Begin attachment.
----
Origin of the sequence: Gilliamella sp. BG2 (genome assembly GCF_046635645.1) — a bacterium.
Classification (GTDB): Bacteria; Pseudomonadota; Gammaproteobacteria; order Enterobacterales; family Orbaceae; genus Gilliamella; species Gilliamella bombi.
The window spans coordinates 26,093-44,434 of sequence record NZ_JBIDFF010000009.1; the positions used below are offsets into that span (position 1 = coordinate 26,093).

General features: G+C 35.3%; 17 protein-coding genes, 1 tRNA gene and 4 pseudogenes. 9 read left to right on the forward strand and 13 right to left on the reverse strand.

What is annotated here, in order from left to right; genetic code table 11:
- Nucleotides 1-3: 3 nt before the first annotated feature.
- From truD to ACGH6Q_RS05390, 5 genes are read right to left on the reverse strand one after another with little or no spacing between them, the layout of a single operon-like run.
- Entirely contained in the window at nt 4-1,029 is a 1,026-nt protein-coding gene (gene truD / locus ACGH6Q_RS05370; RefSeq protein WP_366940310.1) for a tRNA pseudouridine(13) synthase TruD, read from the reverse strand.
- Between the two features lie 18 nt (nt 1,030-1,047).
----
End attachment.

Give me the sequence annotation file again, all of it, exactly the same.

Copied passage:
Origin of the sequence: Gilliamella sp. BG2 (genome assembly GCF_046635645.1) — a bacterium.
Classification (GTDB): Bacteria; Pseudomonadota; Gammaproteobacteria; order Enterobacterales; family Orbaceae; genus Gilliamella; species Gilliamella bombi.
The window spans coordinates 26,093-44,434 of sequence record NZ_JBIDFF010000009.1; the positions used below are offsets into that span (position 1 = coordinate 26,093).

General features: G+C 35.3%; 17 protein-coding genes, 1 tRNA gene and 4 pseudogenes. 9 read left to right on the forward strand and 13 right to left on the reverse strand.

What is annotated here, in order from left to right; genetic code table 11:
- Nucleotides 1-3: 3 nt before the first annotated feature.
- From truD to ACGH6Q_RS05390, 5 genes are read right to left on the reverse strand one after another with little or no spacing between them, the layout of a single operon-like run.
- Entirely contained in the window at nt 4-1,029 is a 1,026-nt protein-coding gene (gene truD / locus ACGH6Q_RS05370; RefSeq protein WP_366940310.1) for a tRNA pseudouridine(13) synthase TruD, read from the reverse strand.
- Between the two features lie 18 nt (nt 1,030-1,047).